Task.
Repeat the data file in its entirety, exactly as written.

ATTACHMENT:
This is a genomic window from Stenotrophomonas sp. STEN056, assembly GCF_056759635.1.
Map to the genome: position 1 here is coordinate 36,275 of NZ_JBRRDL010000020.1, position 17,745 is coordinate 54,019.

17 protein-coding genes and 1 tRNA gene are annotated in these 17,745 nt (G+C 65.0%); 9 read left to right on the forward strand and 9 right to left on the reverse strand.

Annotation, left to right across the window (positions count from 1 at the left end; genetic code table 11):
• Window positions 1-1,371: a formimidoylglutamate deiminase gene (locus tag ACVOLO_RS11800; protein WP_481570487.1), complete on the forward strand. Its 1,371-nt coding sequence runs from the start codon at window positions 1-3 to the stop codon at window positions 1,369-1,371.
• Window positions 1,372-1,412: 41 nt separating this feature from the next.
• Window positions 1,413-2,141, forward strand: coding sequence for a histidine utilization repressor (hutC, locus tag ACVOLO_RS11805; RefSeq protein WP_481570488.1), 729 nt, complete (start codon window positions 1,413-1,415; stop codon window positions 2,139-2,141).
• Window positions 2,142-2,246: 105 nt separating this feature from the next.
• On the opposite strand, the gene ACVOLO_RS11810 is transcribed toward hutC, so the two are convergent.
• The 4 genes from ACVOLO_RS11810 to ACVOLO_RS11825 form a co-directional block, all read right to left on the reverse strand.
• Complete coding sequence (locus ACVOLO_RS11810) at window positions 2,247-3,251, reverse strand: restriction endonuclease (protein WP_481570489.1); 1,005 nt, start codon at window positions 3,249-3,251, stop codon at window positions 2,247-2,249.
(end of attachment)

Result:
This is a genomic window from Stenotrophomonas sp. STEN056, assembly GCF_056759635.1.
Map to the genome: position 1 here is coordinate 36,275 of NZ_JBRRDL010000020.1, position 17,745 is coordinate 54,019.

17 protein-coding genes and 1 tRNA gene are annotated in these 17,745 nt (G+C 65.0%); 9 read left to right on the forward strand and 9 right to left on the reverse strand.

Annotation, left to right across the window (positions count from 1 at the left end; genetic code table 11):
• Window positions 1-1,371: a formimidoylglutamate deiminase gene (locus tag ACVOLO_RS11800; protein WP_481570487.1), complete on the forward strand. Its 1,371-nt coding sequence runs from the start codon at window positions 1-3 to the stop codon at window positions 1,369-1,371.
• Window positions 1,372-1,412: 41 nt separating this feature from the next.
• Window positions 1,413-2,141, forward strand: coding sequence for a histidine utilization repressor (hutC, locus tag ACVOLO_RS11805; RefSeq protein WP_481570488.1), 729 nt, complete (start codon window positions 1,413-1,415; stop codon window positions 2,139-2,141).
• Window positions 2,142-2,246: 105 nt separating this feature from the next.
• On the opposite strand, the gene ACVOLO_RS11810 is transcribed toward hutC, so the two are convergent.
• The 4 genes from ACVOLO_RS11810 to ACVOLO_RS11825 form a co-directional block, all read right to left on the reverse strand.
• Complete coding sequence (locus ACVOLO_RS11810) at window positions 2,247-3,251, reverse strand: restriction endonuclease (protein WP_481570489.1); 1,005 nt, start codon at window positions 3,249-3,251, stop codon at window positions 2,247-2,249.